World’s biggest botnet delivers new ransomware threat

The latest Global Threat Index from cyber security specialist Check Point reveals that the Necurs spam botnet — reckoned to be the largest in the world — is being used to distribute one of the latest ransomware threats.

During the Thanksgiving holiday in the US, Necurs sent over 12 million emails in just one morning, distributing the relatively new Scarab ransomware, first seen in June 2017.

“The re-emergence of the Necurs botnet highlights how malware that may seem to be fading away doesn’t always disappear or become any less of a threat,” says Maya Horowitz, threat intelligence, group manager at Check Point. “Despite Necurs being well known to the security community, hackers are still enjoying lots of success distributing malware with this highly effective infection vehicle.”

The report also identifies the ‘most wanted’ malware. RoughTed, a malvertising program, tops the list. It can be used to attack any type of platform and operating system, and utilizes ad-blocker bypassing and fingerprinting in order to make sure it delivers the most relevant attack. In second place is Rig ek, an exploit Kit first introduced in 2014. It delivers exploits for Flash, Java, Silverlight and Internet Explorer. The infection chain starts with a redirection to a landing page that contains JavaScript that checks for vulnerable plug-ins and then delivers the exploit. Third is old favorite Conficker, a worm that allows remote operations and malware download controlled via a botnet.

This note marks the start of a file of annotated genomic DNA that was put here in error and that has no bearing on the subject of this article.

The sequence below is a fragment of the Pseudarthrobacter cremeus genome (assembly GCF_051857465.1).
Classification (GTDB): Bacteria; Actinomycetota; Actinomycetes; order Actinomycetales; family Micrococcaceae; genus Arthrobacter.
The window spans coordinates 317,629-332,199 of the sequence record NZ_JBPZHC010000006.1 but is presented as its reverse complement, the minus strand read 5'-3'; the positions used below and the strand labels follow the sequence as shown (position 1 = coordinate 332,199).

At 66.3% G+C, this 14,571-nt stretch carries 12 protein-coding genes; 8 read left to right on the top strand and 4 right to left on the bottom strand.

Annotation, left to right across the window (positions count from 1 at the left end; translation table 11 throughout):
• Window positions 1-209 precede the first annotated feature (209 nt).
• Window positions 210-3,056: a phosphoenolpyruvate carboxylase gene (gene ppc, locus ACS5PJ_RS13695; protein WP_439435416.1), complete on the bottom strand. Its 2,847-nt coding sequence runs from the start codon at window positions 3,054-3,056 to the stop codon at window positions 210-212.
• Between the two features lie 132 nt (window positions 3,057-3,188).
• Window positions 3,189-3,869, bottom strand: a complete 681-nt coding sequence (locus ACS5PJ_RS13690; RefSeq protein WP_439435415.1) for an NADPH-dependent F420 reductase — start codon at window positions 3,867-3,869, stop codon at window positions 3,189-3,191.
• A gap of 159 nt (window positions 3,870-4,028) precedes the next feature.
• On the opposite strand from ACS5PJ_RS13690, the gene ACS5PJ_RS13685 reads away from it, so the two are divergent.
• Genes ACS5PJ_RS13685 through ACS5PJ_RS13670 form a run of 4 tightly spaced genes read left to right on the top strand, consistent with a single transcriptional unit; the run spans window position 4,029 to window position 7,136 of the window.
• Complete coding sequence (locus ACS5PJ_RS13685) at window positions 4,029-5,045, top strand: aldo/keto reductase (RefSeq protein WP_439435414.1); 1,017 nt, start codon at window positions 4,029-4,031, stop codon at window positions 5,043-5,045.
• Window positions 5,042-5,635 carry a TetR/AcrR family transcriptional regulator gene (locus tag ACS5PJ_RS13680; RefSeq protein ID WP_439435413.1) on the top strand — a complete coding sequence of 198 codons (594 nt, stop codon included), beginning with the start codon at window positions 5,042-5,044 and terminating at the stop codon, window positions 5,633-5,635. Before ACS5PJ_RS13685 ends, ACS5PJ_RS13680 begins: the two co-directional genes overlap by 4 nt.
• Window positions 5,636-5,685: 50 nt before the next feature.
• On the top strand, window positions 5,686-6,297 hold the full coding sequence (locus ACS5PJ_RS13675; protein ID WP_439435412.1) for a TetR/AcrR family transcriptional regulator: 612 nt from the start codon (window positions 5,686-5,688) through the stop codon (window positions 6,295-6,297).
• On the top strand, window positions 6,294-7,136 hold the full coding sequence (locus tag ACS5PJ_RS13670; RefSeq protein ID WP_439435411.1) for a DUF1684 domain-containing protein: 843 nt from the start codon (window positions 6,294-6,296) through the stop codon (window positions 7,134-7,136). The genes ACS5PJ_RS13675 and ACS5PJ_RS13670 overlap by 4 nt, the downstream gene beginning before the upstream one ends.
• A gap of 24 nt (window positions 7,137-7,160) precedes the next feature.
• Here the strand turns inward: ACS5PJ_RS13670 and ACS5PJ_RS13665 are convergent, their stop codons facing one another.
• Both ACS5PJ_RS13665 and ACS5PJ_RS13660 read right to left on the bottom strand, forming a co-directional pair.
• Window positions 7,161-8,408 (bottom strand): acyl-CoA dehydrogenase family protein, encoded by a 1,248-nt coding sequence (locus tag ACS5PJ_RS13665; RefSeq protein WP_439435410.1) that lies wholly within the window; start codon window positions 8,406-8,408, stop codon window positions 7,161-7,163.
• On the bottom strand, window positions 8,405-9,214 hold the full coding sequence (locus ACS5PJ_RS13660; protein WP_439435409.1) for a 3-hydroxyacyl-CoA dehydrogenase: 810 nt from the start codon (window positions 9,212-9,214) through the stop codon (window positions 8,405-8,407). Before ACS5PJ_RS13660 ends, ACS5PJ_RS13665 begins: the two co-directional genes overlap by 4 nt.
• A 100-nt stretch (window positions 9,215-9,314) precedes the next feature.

For mobile devices Triada, a modular backdoor for Android which grants superuser privileges to downloaded malware, is in number one spot. In second is Lokibot, an Android banking Trojan and information-stealer, which can also turn into a ransomware that locks the phone in case its admin privileges are removed. Third is LeakerLocker, Android ransomware that reads personal user data, and then presents it to the user and threatens to leak it online if ransom payments aren’t made.

You can find out more about the Global Threat Index on the Check Point blog.